Daily Archives: September 25, 2007

Using Technorati to see what people are saying about your blog, and more.

Technorati is a valuable tool, and also a social network, that you can use to see what people are saying about your blog.

I have written about Technorati in prior posts; see The Word-Press Project, Word-press project initial status report”, Welcome back Thomas Friedman: Smart Guy #5, Moving up the long tail, no-account accounting 2006-12-08, On social networking: The Wayward Women Internet Technologists, Reflections on one hundred days of blogging, A not so gaping void, posted about a year ago; and — more recently — Installing Lotus Symphony on Windows XP, On Being a Celebrity: Till Death Do We Part?, and Dave Shields’s — Bikers, Bloggers, Writers.

Technorati is both a way to learn what people are saying about your blog and a social network. It is easy to use. You just create an account and point Technorati to your blog. It will then track the links that others make to your blog. WordPress has a similar function but I have found Technorati’s to be more complete.

See for example, my Technorati page, Everything in the known universe about The Wayward Word Press.

You can also search technorati to see what folks are saying about the topics you are interested in; for example, blog posts about open-source and blog posts about dave-shields.

Technorati was founded by David Sifry, who was once the CEO of Linuxcare. I visited their booth at the first LinuxWorld in San Jose in March, 1999, and recall the booth well as the the folks were dressed in white lab coats. Sifry’s name rings a bell, so I expect I spoke with him then. You can learn more about him via Technorati Management, his blog Sifry’s Alerts, How to Change the World: Ten Questions with David Sifry, Technorati Founder and CEO Chats with BusinessWeek.

Technorati struggled on; see Big computing flexes Linux muscle (2002), but eventually went belly-up, IBM Marries Linux to Outsourcing (the latter post comes from SoftPanorama.org, a valuable site that will be the subject of a forthcoming post.) I understand that IBM then hired some of LinuxCare’s former employees, some of whom continue to work for IBM’s Linux Technology Center (LTC) today.

Though it was sad to see LinuxCare fail — the Linux market was then too small — it is good news to see that we have Technorati as a result.

Dave Shields’s — Bikers, Bloggers, Writers

While preparing a forthcoming post on Technorati I reviewed my previous posts that made mention of Technorati, and came across a comment I had never noticed before, posted last December. If you look at the comments for Word-press project initial status report, you will find:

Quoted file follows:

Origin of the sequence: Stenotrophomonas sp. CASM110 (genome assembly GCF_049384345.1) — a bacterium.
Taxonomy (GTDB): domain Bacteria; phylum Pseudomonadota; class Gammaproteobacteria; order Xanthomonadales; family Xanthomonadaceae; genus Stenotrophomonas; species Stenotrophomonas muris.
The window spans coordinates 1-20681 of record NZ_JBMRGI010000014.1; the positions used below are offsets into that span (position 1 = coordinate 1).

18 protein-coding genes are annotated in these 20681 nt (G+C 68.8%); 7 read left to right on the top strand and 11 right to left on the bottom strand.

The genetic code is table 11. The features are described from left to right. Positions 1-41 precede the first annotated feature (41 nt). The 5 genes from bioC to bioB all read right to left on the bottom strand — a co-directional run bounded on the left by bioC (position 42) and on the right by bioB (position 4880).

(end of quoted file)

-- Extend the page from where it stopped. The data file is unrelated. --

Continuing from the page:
DaveShields.com:

Hey Jikes,
This is Bikes. Ever ride trikes? Or do you prefer hikes? Yikes, this is bizarre message is not one I likes.
Tailwinds,
Dave Shields

Whoops. I should have proofed my poem before hitting send. How did that extra “is” find it’s way into my last sentence?

Though I am sorry it took so long, let me now say, from one Dave Shields to another, “Thanks, Dave.”

David Shields's/Dave Shields writing a post about David Shields’s

I refer to the commenter Dave Shields as “Biker Dave,” though in my post I relayed some adventures from my own days when I rode a Yahama YDS2 motorcycle, the most fun vehicle I have ever owned.

Biker Dave writes about bicycling and has published several books about it. According to his web site Dave Shields — The Author’s Official Site, Dave is the “2005 Benjamin Franklin Award winner for Best New Voice in Fiction!” Congratulations, Dave! Also, note that the link of your web site to pma-online.org no longer works.

There is another David Shields who has published several books, David Shields — Author Website. I saw a copy of his novel “Heroes” in the remainder section of a bookstore many years ago (sorry to bring you the bad news, David) and bought a copy so I could put it on my bookshelf, so in a Stephen-Potter sort of way I could say when someone asked of it, “Yes, David Shields writes novels. This is the first.” [1]

I have always gone by Dave Shields, and it was because David Shields had already made claim to that name on the web that I use “daveshields” or “dave shields” to identify myself on the web.

All three Dave’s are bloggers:

Notes:

1. Stephen Potter was one of the great humorists of the last century. My mother was a big admirer of his work and first exposed me to it before I turned ten. He is best known for his book “Gamesmanship,” of which Wikipedia says: